When I first started watching the Canadian comedy Kim’s Convenience a few years ago, I had no idea that a show about Korean Canadians would so frequently bring to mind my Black American grandmother. But it does: as the show’s main characters navigate familial relationships, generational differences, and an ever-evolving society, I can’t help but think of my traditional grandmother, who raised five independent-minded children and learned to adapt to changing times.
As Kim’s Convenience nears the end of its fifth and final season next week, I’d like to reflect on a show that makes me laugh like nobody’s business and helps me appreciate the path my grandmother walked.
Much like the Canadian breakout hit Schitt’s Creek, Kim’s Convenience features crisp writing, hilarious storylines, and characters that are both lovable and flawed. Like Schitt’s Creek, Kim’s Convenience allows its characters the space to be complicated, funny, admirable, and, at times, amusingly petty.
The first season of Kim’s Convenience introduces Sang-il Kim (known as “Appa”, or “dad”) and Yong-mi Kim (Mrs. Kim, “Umma”, or “mom”), a married couple in their 50s who immigrated to Canada from Korea. Together, they run a convenience store named Kim’s Convenience, which allows them to interact regularly with and learn from the residents in their diverse neighborhood.
The Kims have two adult children, Janet and Jung. Janet helps her parents with the store and aspires to be a photographer, a desire her traditional parents at first struggle to take seriously. Their son, Jung, works at a rental car company as he tries to move beyond his past as a rebellious teen and work his way up in the company. When the series opens, he’s also estranged from his father, a fact that pains his mother and creates an uncomfortable stuck-in the-middle situation for his sister.
Much of the show’s humor comes as the two generations learn to appreciate their different cultural and generational touchpoints, like when Mrs. Kim encourages an exasperated Janet to attend church to meet “cool Christian Korean” boys, or when Mr. Kim and Jung find themselves in a discotheque as they awkwardly attempt to mend their broken relationship. Other moments explore Janet’s and Jung’s romantic and professional ups and downs, as well as Mr. and Mrs. Kim’s relationships with friends, customers, and cultural norms. As the seasons progress, so do the characters; the younger Kims begin to refine their life goals and appreciate their parents, while the elder Kims deepen their already strong marriage, learn how to better relate to their children, and educate themselves on evolving cultural norms.
While my maternal grandmother didn’t move to a different country, she and my grandfather were part of the Great Migration in which millions of Black Americans left the South for the North in search of greater opportunity. When they arrived in the North, they encountered a fast-paced culture in the midst of social and racial change.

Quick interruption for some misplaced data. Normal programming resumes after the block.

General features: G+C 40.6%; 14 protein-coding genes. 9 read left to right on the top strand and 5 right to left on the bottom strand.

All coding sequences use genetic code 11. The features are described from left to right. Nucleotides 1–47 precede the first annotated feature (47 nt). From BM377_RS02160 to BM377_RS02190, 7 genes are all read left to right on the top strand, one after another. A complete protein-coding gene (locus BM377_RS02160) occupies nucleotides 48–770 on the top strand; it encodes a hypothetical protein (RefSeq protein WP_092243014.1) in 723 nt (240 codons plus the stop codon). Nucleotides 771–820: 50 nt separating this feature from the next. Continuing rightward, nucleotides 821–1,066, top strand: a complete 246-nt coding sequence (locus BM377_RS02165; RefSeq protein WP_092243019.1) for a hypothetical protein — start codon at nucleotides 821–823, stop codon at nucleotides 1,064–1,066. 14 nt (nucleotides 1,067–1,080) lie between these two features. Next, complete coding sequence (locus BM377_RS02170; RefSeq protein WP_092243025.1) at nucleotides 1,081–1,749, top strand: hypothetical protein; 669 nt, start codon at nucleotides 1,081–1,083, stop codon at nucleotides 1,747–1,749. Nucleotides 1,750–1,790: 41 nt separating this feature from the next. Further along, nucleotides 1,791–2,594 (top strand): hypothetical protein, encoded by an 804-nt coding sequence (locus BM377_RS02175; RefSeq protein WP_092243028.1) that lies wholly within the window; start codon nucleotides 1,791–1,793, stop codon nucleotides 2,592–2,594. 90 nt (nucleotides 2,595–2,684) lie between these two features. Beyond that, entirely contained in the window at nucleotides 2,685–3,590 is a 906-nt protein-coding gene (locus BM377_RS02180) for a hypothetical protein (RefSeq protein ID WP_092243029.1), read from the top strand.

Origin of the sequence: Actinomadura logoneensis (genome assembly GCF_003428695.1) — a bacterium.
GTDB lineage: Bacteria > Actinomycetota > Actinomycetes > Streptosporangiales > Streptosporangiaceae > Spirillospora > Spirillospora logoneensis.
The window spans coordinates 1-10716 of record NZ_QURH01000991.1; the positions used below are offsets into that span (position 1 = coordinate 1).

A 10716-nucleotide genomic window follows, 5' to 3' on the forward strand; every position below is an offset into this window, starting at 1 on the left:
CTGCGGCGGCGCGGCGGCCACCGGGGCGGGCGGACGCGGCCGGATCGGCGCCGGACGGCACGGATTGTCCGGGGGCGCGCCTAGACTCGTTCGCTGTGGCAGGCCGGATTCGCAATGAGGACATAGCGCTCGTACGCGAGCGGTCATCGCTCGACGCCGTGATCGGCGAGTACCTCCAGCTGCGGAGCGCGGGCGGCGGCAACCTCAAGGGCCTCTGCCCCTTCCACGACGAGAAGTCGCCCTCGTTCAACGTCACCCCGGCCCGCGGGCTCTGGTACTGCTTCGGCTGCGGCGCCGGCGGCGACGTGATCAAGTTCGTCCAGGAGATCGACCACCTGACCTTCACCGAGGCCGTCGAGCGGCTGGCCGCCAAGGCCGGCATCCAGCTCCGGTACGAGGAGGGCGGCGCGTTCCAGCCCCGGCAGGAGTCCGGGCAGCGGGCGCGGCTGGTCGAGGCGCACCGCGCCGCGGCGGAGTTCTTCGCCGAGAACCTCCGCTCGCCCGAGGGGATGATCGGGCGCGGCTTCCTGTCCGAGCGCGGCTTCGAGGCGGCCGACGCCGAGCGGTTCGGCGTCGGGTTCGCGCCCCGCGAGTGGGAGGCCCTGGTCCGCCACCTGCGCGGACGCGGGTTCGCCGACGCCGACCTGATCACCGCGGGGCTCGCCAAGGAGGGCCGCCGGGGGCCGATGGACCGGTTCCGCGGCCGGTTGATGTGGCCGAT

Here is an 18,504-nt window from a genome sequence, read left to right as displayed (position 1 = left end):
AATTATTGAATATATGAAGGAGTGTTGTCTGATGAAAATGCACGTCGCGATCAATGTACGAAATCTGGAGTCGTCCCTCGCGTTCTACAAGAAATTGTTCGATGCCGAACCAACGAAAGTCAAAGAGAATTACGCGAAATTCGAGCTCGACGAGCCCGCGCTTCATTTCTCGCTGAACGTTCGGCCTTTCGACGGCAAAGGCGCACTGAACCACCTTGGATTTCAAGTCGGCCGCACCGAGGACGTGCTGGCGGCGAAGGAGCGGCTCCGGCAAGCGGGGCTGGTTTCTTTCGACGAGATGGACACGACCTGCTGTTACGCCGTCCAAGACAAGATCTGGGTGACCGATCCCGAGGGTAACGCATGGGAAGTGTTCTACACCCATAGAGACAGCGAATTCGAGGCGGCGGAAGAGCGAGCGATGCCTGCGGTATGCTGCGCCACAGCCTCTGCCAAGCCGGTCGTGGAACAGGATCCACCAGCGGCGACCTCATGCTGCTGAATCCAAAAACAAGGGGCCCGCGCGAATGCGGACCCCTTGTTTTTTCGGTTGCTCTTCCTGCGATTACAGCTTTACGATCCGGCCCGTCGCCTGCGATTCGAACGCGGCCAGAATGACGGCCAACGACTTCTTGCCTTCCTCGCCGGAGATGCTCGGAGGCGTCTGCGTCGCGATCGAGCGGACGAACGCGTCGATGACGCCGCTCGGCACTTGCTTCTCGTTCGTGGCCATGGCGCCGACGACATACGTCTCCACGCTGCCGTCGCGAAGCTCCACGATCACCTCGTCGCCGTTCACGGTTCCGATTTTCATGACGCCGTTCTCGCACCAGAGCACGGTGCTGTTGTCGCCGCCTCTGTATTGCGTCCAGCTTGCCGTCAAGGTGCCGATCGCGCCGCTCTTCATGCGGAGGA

My grandmother and grandfather both worked factory jobs in Detroit while raising five children who came of age in the 1960s and 1970s, a much different and more outspoken time than the one of their upbringing. They looked on as their children played rock and roll and grew afros and joined African dance troupes. Like the fictional Kims, my grandparents didn’t always understand their children and their choices, but they always loved them. They divorced in the 1970s, but even separately, they supported their children; my grandfather would later pass in the 1990s.
My grandmother, now in her 90th decade, is a traditionalist living in a world that has changed exponentially in her time. Sometimes she has struggled to adapt to these changes. When my mother first had dreadlocks, my grandmother, who was raised on traditional press-and-curls, slipped her a little money to “get your hair done.” My mother declined the offer (my uncle said, “Hell, I would’ve taken it”). But, like the Kims, my grandmother has good intentions and a willingness to grow: Years later, when my mother came to visit, my grandmother turned to her, took in her locks, and said, “You look so beautiful.”
Seeing Mr. and Mrs. Kim on the screen has reminded me of my grandmother’s endearing qualities. When Mr. Kim grows from being skeptical of Janet’s photographic talents to recognizing her gifts by buying her a fancy camera, I think of all the ways my grandmother has supported her children in their many endeavors. When the Kims volunteer at church, I think of my grandmother’s faithfulness. When Mr. and Mrs. Kim fret over their children, I think of how my grandmother fretted over her own children and grandchildren, praying over each of our names every day. And as I see the Kims expand their worldview, I think of how much my grandmother has expanded hers.
When we talk about the importance of diversity in television shows and movies, we may think representation is only significant to people in the minority groups being represented. It is, of course, important for Asian families to see themselves represented in media, just as it is important for me as a Black woman to see stories that explore Black families and relationships. But it’s also important for me as a Black woman to see a Korean Canadian family in a relatable and moving comedy. That’s because seeing diverse stories featuring multiple races and ethnicities and social classes enriches us all. By viewing these stories, we are encouraged to examine racial divides and also to see beyond them – and, if we’re lucky, we’ll also notice how universal so many of our stories are.
Note: The finale for the fifth and final season of Kim’s Convenience airs in Canada on April 13th; Season 5 is expected to land on Netflix shortly thereafter. That gives you some time to start binge-watching the first four seasons (at about 20 minutes each, you can knock out a couple of episodes at a time. Or, if you’re like me, you can knock out a half a dozen in one sitting).